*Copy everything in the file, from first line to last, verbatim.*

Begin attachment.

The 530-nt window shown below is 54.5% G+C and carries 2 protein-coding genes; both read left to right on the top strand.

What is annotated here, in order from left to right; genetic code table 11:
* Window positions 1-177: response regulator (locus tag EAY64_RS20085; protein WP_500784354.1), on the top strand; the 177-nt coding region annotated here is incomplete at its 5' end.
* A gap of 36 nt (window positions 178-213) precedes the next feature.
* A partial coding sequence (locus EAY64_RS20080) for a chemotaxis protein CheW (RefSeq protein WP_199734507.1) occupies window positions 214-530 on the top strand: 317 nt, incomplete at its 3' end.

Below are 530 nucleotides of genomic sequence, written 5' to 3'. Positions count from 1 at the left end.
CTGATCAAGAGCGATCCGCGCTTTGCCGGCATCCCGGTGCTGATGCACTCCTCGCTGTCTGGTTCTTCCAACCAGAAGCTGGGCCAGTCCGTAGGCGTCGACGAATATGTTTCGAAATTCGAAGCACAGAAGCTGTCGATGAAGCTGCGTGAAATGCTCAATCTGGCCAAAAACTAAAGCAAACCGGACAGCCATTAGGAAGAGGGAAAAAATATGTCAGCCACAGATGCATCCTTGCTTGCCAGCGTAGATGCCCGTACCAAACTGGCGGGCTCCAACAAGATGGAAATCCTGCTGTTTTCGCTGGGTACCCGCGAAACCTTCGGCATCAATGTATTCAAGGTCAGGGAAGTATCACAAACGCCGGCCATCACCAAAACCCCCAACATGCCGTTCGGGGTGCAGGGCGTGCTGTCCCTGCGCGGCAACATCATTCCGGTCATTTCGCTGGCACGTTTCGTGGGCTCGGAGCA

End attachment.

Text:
The 530-nt window shown below is 54.5% G+C and carries 2 protein-coding genes; both read left to right on the top strand.

What is annotated here, in order from left to right; genetic code table 11:
* Window positions 1-177: response regulator (locus tag EAY64_RS20085; protein WP_500784354.1), on the top strand; the 177-nt coding region annotated here is incomplete at its 5' end.
* A gap of 36 nt (window positions 178-213) precedes the next feature.
* A partial coding sequence (locus EAY64_RS20080) for a chemotaxis protein CheW (RefSeq protein WP_199734507.1) occupies window positions 214-530 on the top strand: 317 nt, incomplete at its 3' end.

Below are 530 nucleotides of genomic sequence, written 5' to 3'. Positions count from 1 at the left end.
CTGATCAAGAGCGATCCGCGCTTTGCCGGCATCCCGGTGCTGATGCACTCCTCGCTGTCTGGTTCTTCCAACCAGAAGCTGGGCCAGTCCGTAGGCGTCGACGAATATGTTTCGAAATTCGAAGCACAGAAGCTGTCGATGAAGCTGCGTGAAATGCTCAATCTGGCCAAAAACTAAAGCAAACCGGACAGCCATTAGGAAGAGGGAAAAAATATGTCAGCCACAGATGCATCCTTGCTTGCCAGCGTAGATGCCCGTACCAAACTGGCGGGCTCCAACAAGATGGAAATCCTGCTGTTTTCGCTGGGTACCCGCGAAACCTTCGGCATCAATGTATTCAAGGTCAGGGAAGTATCACAAACGCCGGCCATCACCAAAACCCCCAACATGCCGTTCGGGGTGCAGGGCGTGCTGTCCCTGCGCGGCAACATCATTCCGGTCATTTCGCTGGCACGTTTCGTGGGCTCGGAGCA